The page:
To build the ecosystem, Sportmaster researched its target audience and what other needs their customers had. After that, it started developing the services one by one and placing them in the Sportmaster super app. This strategy worked. Unique ecosystem services increased user engagement by 11% and overall sales conversion by 12%, helping the company strengthen its brand and gain an edge over marketplaces.

Closed ecosystems pros and cons for businesses

Pro: easy to supervise. As all subsidiary services are gathered under one brand, the parent company can ensure that they are delivering the desired quality and keeping in line with its priorities.

Pro: better security. Closed ecosystems do not allow third parties and outside vendors, which creates a safer and more private environment for companies that deal with high-security data, products, or services.

Con: long to create. It might take longer for closed ecosystems to fully develop into a working business structure, as the parent company will have to spend some time growing its services from scratch.

Con: take more resources. Creating all extra services on its own also means spending more resources on development in terms of money and qualified labor.

Hybrid ecosystems to support the core service

Key principle: controlling key service vertical and engaging third parties for subsidiaries

Hybrid ecosystems combine the characteristics of the previous two types. In such ecosystems, the parent company keeps control over the key vertical and engages partner companies for ancillary offerings. This way, it creates an ecosystem with a reliable signature and diverse partner services to drive in new customers and support the core.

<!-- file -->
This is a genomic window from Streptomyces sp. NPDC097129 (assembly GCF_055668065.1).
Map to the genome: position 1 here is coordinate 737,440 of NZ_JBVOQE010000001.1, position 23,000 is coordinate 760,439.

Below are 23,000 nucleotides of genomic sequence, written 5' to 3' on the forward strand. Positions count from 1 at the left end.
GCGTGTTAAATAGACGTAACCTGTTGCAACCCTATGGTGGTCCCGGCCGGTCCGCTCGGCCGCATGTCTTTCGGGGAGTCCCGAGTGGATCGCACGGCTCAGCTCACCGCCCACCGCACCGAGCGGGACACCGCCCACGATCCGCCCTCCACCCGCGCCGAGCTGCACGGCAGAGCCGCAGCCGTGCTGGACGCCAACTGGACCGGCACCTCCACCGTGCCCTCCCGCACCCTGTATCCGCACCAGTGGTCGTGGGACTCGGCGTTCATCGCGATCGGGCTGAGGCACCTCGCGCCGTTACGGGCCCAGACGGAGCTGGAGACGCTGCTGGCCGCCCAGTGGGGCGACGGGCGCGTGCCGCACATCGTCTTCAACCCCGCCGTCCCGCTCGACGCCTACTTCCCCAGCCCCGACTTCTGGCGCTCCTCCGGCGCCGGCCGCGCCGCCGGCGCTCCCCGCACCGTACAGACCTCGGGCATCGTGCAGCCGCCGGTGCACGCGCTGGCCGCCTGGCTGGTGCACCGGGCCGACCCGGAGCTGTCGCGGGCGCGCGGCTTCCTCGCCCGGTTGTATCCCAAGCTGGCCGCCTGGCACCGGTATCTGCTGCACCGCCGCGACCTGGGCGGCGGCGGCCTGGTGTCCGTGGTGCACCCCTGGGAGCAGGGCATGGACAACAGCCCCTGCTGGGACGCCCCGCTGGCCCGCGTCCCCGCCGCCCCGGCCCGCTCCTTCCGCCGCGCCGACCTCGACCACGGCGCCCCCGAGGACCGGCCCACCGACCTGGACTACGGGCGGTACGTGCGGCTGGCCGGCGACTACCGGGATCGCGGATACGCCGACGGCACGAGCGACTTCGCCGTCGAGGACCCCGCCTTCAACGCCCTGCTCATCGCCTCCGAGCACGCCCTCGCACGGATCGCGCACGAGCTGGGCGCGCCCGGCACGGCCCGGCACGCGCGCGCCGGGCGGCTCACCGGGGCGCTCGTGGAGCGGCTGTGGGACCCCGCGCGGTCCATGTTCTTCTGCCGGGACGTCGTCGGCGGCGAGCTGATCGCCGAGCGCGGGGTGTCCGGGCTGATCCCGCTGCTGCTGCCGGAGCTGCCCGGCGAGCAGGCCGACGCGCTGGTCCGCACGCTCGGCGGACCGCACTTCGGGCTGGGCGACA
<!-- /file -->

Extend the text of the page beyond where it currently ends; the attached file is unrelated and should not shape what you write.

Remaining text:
Example: a neobank launched a hybrid ecosystem to bolster its core business

IZI is a neobank targeted at younger audiences. To promote its offering, it created a super app with an ecosystem of lifestyle and banking services. The banking core consisted of its own financial solutions such as money transfers, credit cards, and online payments that powered all in-app transactions.

For lifestyle subsidiaries, IZI researched the needs of its target audience and partnered with companies that could satisfy them. This way, it integrated the most user-relevant services: restaurant booking, food delivery, movie ticket booking, and appointment scheduling. Partner companies added their customers to the ecosystem, and promoted IZI’s financial services by using them for in-app payment.

Hybrid ecosystem pros and cons for businesses

Pro: control over core competencies. In hybrid ecosystems, the core business belongs to the parent company, which guarantees quality service in critical verticals. The company can be sure that its signature service is working properly and sets the tone for the whole ecosystem.

Pro: balanced growth and expansion. Hybrid ecosystems allow companies to simultaneously focus on perfecting their core service and expanding their offering with extra services from partners without losing on quality, privacy, or development speed.

Con: require careful consideration. The main point of a hybrid ecosystem is to support the core business. So companies have to carry out thorough market research to determine which services they can use to best promote their main offering.

Key takeaways

There are three types of ecosystems that businesses can develop:

  • The open ecosystem model is great for companies that don’t want to lose time and would like to get to the ecosystem stage with minimum spending.
  • Closed ecosystems are a long-haul solution that will require more time and resources to fully develop, but in return, provide full control and privacy to the parent company.
  • Hybrid ecosystems are a perfect blend of these two strategies. They allow companies to bolster their core business without spending much time on development and sacrificing their privacy or control.

To choose the right approach, set your business goals and evaluate your resources. If you would like to consider this matter in more detail, give us a call and we will look into your case together.


Head of Business Development at HeyInnovations